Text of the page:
For all the talk of original content and social interactions defining a brand in the current age, you’d think that the fingerprints of various marketing chiefs would be all over the social media sphere.
And yet, according to a study performed by conference company BusinessNext Social, the very opposite is true: only 20% of CMOs at Fortune 500 companies have a discernible social media presence.
We understand that most C-level execs, who tend to move from brand to brand throughout their careers, would rather avoid the PR risks of social media by letting other members of their teams take responsibility for spreading the brand message. But the study confirms that most remain stubbornly resistant to Twitter; isn’t that something of an old-school perspective?
The market may force them to jump online: The CMO Survey predicts that social media spending as a share of marketing budgets will nearly triple over the coming five years, and “Gartner Research predicts the CMO will spend more on IT than the CIO by 2017.”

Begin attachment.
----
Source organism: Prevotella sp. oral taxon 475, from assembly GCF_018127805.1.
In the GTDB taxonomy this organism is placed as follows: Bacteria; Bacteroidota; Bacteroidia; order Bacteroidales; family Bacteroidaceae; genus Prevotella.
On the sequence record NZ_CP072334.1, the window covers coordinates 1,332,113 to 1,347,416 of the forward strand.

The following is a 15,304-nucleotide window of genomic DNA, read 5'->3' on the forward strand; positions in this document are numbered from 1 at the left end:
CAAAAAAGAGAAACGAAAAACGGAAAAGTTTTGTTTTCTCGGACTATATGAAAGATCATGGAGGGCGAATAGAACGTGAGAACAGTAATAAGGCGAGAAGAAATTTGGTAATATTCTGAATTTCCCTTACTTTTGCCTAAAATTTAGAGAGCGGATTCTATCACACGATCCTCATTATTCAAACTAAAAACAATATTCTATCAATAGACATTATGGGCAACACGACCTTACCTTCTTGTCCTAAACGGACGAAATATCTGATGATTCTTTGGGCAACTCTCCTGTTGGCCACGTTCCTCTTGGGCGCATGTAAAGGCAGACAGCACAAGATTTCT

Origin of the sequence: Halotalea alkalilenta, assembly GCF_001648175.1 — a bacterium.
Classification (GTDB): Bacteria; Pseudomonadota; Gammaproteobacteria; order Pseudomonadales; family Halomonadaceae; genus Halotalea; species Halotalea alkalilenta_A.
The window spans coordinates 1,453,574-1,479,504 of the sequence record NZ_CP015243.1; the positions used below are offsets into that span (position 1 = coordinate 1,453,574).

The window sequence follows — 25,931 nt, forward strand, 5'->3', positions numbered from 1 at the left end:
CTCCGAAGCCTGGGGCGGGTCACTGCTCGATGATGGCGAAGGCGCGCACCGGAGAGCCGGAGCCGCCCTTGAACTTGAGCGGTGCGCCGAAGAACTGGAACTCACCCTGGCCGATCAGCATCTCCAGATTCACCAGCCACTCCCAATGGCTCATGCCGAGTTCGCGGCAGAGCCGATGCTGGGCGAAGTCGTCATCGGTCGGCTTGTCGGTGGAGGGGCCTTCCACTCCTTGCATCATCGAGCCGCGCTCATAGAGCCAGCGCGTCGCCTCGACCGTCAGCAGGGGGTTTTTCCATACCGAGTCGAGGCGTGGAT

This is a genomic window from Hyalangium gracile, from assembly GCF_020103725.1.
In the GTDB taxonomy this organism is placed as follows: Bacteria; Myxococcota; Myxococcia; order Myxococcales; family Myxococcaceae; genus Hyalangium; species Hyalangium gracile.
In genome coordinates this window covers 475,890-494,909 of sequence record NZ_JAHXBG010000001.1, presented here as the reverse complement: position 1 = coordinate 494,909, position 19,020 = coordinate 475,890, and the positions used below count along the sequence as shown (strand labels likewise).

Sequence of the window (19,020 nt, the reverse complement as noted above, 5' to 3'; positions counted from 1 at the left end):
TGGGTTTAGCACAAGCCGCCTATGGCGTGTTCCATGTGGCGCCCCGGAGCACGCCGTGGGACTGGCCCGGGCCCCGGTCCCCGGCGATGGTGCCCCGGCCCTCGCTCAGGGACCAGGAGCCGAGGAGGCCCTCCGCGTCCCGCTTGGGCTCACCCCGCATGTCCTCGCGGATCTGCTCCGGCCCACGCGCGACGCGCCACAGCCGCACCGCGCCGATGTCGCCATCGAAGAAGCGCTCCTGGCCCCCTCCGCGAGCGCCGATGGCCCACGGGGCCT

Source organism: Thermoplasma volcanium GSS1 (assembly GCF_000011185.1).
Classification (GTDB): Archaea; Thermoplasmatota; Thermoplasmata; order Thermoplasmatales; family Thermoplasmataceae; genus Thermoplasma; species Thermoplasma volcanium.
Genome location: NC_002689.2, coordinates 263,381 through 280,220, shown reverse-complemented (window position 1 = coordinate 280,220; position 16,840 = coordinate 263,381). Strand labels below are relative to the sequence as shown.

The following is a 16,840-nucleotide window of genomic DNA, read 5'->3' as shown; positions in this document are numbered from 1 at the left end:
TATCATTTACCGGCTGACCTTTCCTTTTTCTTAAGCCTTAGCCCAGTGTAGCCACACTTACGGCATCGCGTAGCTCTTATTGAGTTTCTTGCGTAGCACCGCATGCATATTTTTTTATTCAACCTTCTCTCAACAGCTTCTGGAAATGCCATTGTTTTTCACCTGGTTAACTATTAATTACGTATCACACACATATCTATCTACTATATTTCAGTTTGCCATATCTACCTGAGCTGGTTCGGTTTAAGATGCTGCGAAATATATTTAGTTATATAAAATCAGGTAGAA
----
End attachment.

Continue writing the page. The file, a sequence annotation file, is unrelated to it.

What’s the social media model for the successful CMO? This handy infographic lists Beth Comstock of General Electric as the most influential marketing officer on the social circuit, and a quick glance at her account reveals why:
She uses her feed to document conferences and converse with other business-world intelligentsia while sharing thought leadership pieces on branding and related topics. In other words, she’s circulating valuable information rather than making personal announcements or regurgitating press releases.
While the study concerned all Fortune 500 companies, we think it’s particularly applicable to PR firms. When we looked around for Twitter accounts attributed to top PR CMOs, we found very few.
PR pros: Does your company’s CMO tweet or blog? Should he/she? Can an influencer truly influence anyone without entering the “social” world on a professional level?